In September 2008, Maggie and I flew to Rome to join a coach tour of Italy; it was our first overseas trip together. We met our tour guide – Marco the Magnifico – on the evening before the tour commenced. Addressing our group, he uttered the infamous words: “this is not a holiday; it’s a tour”!
And that has been the case for all but a few days of our many subsequent travels – we go touring, either on an organised itinerary aboard a coach or a boat, or under our own steam, by car or train.
Last month, however, we broke away from our established pattern and travelled to a faraway resort – The Grand Sheraton Da Nang – and had a holiday. No wake-up calls, no repacking the luggage every second night. Just a beachside bar, an abundance of dining options, one of the world’s great mattresses for late awakenings and free-range siestas, and a swimming pool, all 210 metres of it at a constant waddling depth of 1.3 metres.
We booked this holiday with a view to having a “taste” of Vietnam and then deciding if we would return for a thorough exploration, ie go touring. And “taste” we did, especially your correspondent. I would begin each day with a bowl of pho or similar and continue to select mostly Asian dishes from the diverse menus at the resort’s three main dining spaces. So0n enough, Maggie joined the party, finding the Vietnamese style of salads very attractive; more of that, in a follow-up post.
Of all the dishes I ordered, the one which really got my palate excited and begging for more was the head chef’s version of the Laotian dish ‘duck larb’. (Larb is the generic term and can be made using minced meat of various types.)
The duck larb I ate at the resort – not once, but twice – included some non-traditional, small, crunchy pieces of peeled pear, which added appealing texture and flavour variety. Once we were back home in Melbourne, we found a recipe that gave us a sound starting point, from which we added our own twists, including the fruit element.
Here is a plateful of our version of Duck larb, followed by our recipe
vegetable oil, for shallow frying
3 large French shallots, peeled, halved and thinly sliced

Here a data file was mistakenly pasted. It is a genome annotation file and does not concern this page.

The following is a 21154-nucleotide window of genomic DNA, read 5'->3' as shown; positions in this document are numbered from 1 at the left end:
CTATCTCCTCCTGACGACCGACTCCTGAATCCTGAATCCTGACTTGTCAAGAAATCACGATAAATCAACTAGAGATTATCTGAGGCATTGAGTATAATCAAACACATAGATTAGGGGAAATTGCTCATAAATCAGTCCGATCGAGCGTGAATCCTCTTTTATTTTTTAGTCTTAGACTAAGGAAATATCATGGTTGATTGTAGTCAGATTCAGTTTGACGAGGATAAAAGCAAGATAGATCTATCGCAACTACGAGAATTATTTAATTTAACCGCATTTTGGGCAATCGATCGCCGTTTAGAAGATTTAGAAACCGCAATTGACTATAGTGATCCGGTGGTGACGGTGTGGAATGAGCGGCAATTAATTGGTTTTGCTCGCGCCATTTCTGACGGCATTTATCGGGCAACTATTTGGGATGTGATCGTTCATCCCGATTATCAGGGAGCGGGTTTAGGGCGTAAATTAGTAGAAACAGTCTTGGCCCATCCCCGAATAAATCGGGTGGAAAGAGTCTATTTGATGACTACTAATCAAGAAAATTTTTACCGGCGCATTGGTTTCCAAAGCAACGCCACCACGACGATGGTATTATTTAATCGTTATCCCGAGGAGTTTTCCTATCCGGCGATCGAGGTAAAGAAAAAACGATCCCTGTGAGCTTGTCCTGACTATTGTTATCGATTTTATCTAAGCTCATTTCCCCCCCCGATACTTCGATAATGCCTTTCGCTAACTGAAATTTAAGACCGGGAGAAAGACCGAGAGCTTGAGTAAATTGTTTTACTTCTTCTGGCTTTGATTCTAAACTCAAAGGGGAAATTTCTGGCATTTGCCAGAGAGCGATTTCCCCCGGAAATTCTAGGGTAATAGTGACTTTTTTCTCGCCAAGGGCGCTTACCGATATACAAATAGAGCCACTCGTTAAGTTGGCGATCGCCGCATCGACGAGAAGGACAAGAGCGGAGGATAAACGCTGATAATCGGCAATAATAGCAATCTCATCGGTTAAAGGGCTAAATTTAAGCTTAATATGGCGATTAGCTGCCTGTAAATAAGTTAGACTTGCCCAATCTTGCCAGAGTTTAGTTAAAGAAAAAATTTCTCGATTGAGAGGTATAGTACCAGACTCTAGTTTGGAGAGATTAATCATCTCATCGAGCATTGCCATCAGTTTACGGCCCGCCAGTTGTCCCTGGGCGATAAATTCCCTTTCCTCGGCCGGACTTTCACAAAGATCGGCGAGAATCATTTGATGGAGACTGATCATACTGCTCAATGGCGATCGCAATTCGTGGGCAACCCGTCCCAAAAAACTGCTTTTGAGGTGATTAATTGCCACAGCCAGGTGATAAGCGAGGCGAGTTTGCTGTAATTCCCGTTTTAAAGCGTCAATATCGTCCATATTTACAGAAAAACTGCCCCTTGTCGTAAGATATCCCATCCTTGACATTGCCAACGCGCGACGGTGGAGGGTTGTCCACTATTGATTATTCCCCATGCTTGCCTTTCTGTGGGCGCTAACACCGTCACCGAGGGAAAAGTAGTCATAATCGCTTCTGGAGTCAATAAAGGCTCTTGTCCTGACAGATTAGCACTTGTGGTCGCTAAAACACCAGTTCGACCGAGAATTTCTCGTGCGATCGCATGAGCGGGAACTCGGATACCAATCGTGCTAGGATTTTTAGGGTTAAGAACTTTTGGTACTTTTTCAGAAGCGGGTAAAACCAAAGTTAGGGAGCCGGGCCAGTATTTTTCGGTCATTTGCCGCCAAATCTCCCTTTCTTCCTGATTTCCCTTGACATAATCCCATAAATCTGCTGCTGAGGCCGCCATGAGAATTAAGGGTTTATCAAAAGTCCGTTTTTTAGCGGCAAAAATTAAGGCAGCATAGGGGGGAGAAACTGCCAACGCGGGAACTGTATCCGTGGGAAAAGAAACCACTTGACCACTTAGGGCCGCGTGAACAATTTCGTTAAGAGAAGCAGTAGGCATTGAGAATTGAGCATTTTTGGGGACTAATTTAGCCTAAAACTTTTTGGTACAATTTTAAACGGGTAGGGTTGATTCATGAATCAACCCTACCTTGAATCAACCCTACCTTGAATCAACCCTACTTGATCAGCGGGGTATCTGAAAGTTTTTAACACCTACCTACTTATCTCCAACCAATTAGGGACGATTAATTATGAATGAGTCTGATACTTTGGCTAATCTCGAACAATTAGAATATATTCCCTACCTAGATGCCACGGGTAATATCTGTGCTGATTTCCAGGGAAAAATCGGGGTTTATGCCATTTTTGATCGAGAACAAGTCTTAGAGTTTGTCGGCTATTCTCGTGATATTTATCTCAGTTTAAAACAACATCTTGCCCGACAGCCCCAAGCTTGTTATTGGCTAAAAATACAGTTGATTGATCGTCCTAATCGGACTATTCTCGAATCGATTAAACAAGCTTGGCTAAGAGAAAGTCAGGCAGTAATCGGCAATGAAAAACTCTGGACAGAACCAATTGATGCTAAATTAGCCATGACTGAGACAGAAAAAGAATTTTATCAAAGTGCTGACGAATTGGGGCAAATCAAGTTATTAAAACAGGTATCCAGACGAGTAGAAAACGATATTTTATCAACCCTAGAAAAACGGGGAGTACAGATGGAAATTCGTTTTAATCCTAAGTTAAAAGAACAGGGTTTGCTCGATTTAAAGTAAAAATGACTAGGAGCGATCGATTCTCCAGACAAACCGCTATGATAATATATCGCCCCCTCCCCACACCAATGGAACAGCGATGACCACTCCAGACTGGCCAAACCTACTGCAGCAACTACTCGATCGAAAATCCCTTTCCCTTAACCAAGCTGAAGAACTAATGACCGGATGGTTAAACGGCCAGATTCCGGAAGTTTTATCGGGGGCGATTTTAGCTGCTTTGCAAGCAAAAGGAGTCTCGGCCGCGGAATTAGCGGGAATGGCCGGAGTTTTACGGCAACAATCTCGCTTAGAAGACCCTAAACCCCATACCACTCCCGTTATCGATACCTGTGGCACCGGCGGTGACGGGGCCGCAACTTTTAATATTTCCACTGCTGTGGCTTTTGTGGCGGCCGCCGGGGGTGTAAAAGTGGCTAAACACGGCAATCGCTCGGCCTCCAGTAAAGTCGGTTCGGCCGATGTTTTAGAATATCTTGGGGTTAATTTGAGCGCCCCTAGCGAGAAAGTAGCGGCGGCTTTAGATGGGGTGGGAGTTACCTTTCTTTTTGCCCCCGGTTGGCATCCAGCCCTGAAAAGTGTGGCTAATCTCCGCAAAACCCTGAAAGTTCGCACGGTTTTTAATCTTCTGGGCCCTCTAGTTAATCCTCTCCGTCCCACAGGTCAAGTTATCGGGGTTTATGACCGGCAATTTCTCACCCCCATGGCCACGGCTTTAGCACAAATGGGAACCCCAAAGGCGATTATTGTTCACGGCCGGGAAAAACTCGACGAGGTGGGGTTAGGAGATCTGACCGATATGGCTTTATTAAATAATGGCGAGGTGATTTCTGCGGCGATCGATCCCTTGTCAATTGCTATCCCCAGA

2 duck breasts, skin removed and reserved, flesh finely chopped (350g – 400g)
3 cm piece of ginger or 1½ tsp ginger powder (we use powder if step 1 doesn’t work)
1 tbsp arborio rice or similar
20ml lime juice
15ml fish sauce
2 tsp caster sugar
60ml chopped parsley, or 30ml each of parsley and coriander
30 ml chopped mint
½-¾ tsp chilli flakes
1 crisp apple or pear, peeled and diced (use about 80g)
4-6 crunchy lettuce leaves (to refresh your palate at regular intervals!)
- Peel the ginger and slice it finely (about 2mm). Dry roast the ginger in a small frypan over mild heat until dry and toasted (12-15 minutes). When cool, pound it in a mortar and pestle until finely ground. Set aside.
- Add rice to pan and cook over medium heat, shaking occasionally, until toasted (3-4 minutes). Tip into mortar and pestle and grind to a powder. Set aside.
- Pour vegetable oil into a flat-based wok to a depth of about 4mm and heat until hot. Add two-thirds of the shallot and stir occasionally until golden brown and crispy. Remove and drain on paper towel.
- Slice the duck skin into strips (about 8mm long), add to wok and turn occasionally until crisp and golden. Remove and drain on paper towel. Discard the oil and wipe out the wok.
- In the meantime, use three separate small bowls to combine fruit and 2 tsp lime juice; remaining shallot with fish sauce and 2 tsp lime juice; and 2 tsp ground rice, 1 tsp of the ground ginger, the chilli flakes and the sugar.
- Heat wok, add chopped duck meat and 2 tsp of water. Stir frequently until duck is cooked through (3-4 mins). Remove from heat. Spoon out excess liquid.
- Add the herbs and the contents of the three small bowls. Briefly stir to combine.
- Serve scattered with the fried shallot, duck skin and 1 extra teaspoon of the rice powder with the cos lettuce leaves on the side.